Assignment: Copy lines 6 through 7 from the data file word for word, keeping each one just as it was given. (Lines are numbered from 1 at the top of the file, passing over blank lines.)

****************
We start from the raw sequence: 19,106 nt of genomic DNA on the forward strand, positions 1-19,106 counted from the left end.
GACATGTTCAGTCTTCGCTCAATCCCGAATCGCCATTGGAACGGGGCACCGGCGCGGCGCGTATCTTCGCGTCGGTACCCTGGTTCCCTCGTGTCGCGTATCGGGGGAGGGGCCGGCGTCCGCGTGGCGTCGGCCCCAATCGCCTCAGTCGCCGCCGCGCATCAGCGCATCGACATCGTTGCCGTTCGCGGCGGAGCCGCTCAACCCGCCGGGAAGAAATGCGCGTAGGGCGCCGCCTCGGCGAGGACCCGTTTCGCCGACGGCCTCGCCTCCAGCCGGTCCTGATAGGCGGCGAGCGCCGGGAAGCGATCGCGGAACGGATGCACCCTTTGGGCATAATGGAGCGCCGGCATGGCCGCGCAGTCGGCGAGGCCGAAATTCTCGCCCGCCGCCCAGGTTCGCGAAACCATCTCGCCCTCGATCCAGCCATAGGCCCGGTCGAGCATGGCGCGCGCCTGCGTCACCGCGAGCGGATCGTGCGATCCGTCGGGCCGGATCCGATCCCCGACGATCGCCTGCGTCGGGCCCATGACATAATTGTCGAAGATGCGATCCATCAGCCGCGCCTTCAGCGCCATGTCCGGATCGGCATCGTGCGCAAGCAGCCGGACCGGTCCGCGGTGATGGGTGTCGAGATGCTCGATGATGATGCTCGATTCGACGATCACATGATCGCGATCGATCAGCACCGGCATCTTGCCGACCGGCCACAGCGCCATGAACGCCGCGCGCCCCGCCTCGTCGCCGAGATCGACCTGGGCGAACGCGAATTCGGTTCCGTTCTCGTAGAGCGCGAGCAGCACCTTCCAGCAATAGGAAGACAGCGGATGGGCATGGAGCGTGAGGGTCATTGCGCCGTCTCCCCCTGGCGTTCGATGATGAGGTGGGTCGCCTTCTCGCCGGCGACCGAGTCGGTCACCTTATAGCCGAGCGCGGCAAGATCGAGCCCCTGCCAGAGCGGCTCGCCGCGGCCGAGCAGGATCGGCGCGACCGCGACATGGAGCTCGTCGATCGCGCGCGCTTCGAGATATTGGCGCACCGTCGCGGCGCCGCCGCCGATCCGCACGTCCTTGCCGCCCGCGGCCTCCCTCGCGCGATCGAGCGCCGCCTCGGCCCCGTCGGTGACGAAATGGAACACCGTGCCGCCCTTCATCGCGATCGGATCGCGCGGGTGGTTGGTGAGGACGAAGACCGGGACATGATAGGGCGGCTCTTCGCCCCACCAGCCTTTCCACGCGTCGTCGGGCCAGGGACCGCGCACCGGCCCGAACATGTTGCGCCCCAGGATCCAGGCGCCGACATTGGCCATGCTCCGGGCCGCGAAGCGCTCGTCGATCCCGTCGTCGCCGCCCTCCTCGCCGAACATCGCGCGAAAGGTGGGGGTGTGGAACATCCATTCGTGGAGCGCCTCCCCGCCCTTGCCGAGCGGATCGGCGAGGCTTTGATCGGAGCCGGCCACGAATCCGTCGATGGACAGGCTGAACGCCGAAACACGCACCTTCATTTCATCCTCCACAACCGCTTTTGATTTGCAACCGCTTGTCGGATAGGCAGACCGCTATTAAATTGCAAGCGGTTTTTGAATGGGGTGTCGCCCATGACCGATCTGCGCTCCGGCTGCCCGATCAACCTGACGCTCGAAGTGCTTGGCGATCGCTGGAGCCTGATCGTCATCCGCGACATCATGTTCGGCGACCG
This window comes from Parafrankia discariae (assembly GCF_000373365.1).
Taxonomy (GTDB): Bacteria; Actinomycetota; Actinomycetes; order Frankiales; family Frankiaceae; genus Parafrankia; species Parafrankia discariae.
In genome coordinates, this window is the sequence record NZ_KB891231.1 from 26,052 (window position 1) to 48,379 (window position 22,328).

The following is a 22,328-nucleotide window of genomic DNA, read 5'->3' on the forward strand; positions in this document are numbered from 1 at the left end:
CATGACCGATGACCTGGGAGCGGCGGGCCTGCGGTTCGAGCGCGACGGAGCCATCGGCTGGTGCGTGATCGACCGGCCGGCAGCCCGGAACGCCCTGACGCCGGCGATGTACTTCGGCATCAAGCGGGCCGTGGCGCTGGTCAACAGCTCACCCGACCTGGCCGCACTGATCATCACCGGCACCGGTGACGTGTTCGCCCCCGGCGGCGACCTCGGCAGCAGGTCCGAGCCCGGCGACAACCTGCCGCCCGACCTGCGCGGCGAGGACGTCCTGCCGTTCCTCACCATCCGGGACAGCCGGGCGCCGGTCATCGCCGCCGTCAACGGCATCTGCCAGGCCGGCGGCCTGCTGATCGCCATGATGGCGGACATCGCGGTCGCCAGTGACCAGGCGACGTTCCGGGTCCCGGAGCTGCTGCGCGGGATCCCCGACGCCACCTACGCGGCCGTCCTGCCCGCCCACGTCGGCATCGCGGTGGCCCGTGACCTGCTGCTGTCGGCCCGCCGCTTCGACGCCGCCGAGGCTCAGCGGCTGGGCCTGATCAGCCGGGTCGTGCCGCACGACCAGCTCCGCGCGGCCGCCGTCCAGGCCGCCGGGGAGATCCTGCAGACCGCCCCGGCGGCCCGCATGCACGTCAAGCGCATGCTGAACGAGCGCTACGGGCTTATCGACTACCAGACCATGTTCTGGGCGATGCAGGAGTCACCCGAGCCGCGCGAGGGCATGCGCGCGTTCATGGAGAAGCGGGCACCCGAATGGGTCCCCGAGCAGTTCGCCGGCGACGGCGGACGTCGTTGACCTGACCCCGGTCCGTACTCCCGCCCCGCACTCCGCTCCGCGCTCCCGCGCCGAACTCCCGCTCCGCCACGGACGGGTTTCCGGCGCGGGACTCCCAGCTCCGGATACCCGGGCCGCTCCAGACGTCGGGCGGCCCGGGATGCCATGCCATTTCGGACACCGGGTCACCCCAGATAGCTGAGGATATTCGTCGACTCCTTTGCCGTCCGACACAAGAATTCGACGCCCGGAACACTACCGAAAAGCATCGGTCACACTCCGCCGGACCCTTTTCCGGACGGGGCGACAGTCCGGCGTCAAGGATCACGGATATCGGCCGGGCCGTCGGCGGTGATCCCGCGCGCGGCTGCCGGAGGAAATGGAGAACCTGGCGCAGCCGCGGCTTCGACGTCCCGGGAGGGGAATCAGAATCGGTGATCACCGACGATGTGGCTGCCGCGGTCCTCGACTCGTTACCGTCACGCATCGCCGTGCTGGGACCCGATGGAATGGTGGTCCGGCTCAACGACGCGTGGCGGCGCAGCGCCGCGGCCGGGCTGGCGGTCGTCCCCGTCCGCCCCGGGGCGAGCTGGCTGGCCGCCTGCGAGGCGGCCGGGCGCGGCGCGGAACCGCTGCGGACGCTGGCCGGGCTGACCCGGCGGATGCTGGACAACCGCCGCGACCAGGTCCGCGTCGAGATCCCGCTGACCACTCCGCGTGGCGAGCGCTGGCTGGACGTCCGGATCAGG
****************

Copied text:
The following is a 22,328-nucleotide window of genomic DNA, read 5'->3' on the forward strand; positions in this document are numbered from 1 at the left end:
CATGACCGATGACCTGGGAGCGGCGGGCCTGCGGTTCGAGCGCGACGGAGCCATCGGCTGGTGCGTGATCGACCGGCCGGCAGCCCGGAACGCCCTGACGCCGGCGATGTACTTCGGCATCAAGCGGGCCGTGGCGCTGGTCAACAGCTCACCCGACCTGGCCGCACTGATCATCACCGGCACCGGTGACGTGTTCGCCCCCGGCGGCGACCTCGGCAGCAGGTCCGAGCCCGGCGACAACCTGCCGCCCGACCTGCGCGGCGAGGACGTCCTGCCGTTCCTCACCATCCGGGACAGCCGGGCGCCGGTCATCGCCGCCGTCAACGGCATCTGCCAGGCCGGCGGCCTGCTGATCGCCATGATGGCGGACATCGCGGTCGCCAGTGACCAGGCGACGTTCCGGGTCCCGGAGCTGCTGCGCGGGATCCCCGACGCCACCTACGCGGCCGTCCTGCCCGCCCACGTCGGCATCGCGGTGGCCCGTGACCTGCTGCTGTCGGCCCGCCGCTTCGACGCCGCCGAGGCTCAGCGGCTGGGCCTGATCAGCCGGGTCGTGCCGCACGACCAGCTCCGCGCGGCCGCCGTCCAGGCCGCCGGGGAGATCCTGCAGACCGCCCCGGCGGCCCGCATGCACGTCAAGCGCATGCTGAACGAGCGCTACGGGCTTATCGACTACCAGACCATGTTCTGGGCGATGCAGGAGTCACCCGAGCCGCGCGAGGGCATGCGCGCGTTCATGGAGAAGCGGGCACCCGAATGGGTCCCCGAGCAGTTCGCCGGCGACGGCGGACGTCGTTGACCTGACCCCGGTCCGTACTCCCGCCCCGCACTCCGCTCCGCGCTCCCGCGCCGAACTCCCGCTCCGCCACGGACGGGTTTCCGGCGCGGGACTCCCAGCTCCGGATACCCGGGCCGCTCCAGACGTCGGGCGGCCCGGGATGCCATGCCATTTCGGACACCGGGTCACCCCAGATAGCTGAGGATATTCGTCGACTCCTTTGCCGTCCGACACAAGAATTCGACGCCCGGAACACTACCGAAAAGCATCGGTCACACTCCGCCGGACCCTTTTCCGGACGGGGCGACAGTCCGGCGTCAAGGATCACGGATATCGGCCGGGCCGTCGGCGGTGATCCCGCGCGCGGCTGCCGGAGGAAATGGAGAACCTGGCGCAGCCGCGGCTTCGACGTCCCGGGAGGGGAATCAGAATCGGTGATCACCGACGATGTGGCTGCCGCGGTCCTCGACTCGTTACCGTCACGCATCGCCGTGCTGGGACCCGATGGAATGGTGGTCCGGCTCAACGACGCGTGGCGGCGCAGCGCCGCGGCCGGGCTGGCGGTCGTCCCCGTCCGCCCCGGGGCGAGCTGGCTGGCCGCCTGCGAGGCGGCCGGGCGCGGCGCGGAACCGCTGCGGACGCTGGCCGGGCTGACCCGGCGGATGCTGGACAACCGCCGCGACCAGGTCCGCGTCGAGATCCCGCTGACCACTCCGCGTGGCGAGCGCTGGCTGGACGTCCGGATCAGG